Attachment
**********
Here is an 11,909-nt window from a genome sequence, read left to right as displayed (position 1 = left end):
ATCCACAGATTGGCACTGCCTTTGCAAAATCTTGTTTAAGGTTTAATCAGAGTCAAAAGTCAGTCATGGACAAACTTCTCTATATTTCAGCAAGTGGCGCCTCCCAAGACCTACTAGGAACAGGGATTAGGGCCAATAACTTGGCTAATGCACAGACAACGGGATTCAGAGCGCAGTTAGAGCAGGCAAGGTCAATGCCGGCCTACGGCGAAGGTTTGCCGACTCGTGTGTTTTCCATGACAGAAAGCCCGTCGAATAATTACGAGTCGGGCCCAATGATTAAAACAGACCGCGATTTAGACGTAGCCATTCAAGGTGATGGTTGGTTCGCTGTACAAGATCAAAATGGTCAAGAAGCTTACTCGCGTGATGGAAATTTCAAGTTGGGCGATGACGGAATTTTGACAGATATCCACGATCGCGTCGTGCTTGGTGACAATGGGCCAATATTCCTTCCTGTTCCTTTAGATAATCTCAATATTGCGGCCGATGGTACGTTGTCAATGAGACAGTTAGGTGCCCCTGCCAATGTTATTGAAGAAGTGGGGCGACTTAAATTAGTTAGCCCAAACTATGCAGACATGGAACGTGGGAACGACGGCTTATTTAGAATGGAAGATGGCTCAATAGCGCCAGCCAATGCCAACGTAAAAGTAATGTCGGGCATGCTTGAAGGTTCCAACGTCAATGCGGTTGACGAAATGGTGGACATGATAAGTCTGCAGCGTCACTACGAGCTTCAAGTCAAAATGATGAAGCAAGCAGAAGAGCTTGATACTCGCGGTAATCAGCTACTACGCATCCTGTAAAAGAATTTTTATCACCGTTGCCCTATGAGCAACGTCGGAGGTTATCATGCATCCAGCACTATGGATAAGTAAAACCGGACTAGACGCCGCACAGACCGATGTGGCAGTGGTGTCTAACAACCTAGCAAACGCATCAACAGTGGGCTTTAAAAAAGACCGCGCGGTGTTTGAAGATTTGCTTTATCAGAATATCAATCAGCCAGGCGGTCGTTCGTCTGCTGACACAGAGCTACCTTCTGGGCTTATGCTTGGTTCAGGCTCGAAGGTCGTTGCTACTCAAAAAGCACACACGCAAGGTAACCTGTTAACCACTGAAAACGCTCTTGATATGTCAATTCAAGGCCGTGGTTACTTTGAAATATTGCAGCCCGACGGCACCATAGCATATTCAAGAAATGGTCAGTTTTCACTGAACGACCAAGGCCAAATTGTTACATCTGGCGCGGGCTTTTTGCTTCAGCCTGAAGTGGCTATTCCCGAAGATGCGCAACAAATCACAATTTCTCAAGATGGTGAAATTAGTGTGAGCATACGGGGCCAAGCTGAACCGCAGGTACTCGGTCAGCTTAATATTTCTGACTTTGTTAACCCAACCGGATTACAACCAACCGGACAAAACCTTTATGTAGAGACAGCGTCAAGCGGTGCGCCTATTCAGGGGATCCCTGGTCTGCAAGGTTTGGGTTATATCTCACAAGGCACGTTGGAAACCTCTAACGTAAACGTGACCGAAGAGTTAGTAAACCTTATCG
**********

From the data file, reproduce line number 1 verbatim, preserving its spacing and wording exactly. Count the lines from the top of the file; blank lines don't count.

Here is an 11,909-nt window from a genome sequence, read left to right as displayed (position 1 = left end):